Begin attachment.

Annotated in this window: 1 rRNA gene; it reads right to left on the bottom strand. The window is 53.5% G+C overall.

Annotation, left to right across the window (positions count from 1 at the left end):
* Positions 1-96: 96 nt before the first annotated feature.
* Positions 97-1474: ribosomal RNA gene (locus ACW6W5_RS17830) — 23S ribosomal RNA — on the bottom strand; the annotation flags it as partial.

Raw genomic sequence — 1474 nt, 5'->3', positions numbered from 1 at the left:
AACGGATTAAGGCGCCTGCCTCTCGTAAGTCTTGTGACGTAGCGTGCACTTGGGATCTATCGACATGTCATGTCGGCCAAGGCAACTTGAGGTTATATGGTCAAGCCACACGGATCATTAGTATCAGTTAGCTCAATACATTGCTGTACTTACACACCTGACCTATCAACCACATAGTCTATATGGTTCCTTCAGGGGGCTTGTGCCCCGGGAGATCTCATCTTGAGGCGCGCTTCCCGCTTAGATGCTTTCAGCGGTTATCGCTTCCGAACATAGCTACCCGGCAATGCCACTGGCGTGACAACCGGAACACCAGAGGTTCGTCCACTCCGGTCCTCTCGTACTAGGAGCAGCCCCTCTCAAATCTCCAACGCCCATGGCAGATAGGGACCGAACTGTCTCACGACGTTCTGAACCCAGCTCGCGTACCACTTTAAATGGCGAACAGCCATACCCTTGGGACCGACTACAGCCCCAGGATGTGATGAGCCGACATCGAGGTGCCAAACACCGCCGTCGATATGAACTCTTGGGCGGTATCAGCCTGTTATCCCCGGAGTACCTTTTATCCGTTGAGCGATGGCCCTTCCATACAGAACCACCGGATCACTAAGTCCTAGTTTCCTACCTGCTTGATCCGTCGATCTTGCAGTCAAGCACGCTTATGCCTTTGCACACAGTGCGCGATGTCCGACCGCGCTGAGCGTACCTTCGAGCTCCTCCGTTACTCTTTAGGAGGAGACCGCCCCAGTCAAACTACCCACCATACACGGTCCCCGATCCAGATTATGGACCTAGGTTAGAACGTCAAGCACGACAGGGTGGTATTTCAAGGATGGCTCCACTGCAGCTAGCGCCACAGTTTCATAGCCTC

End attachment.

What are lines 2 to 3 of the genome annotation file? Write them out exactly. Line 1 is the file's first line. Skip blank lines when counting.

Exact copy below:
Annotation, left to right across the window (positions count from 1 at the left end):
* Positions 1-96: 96 nt before the first annotated feature.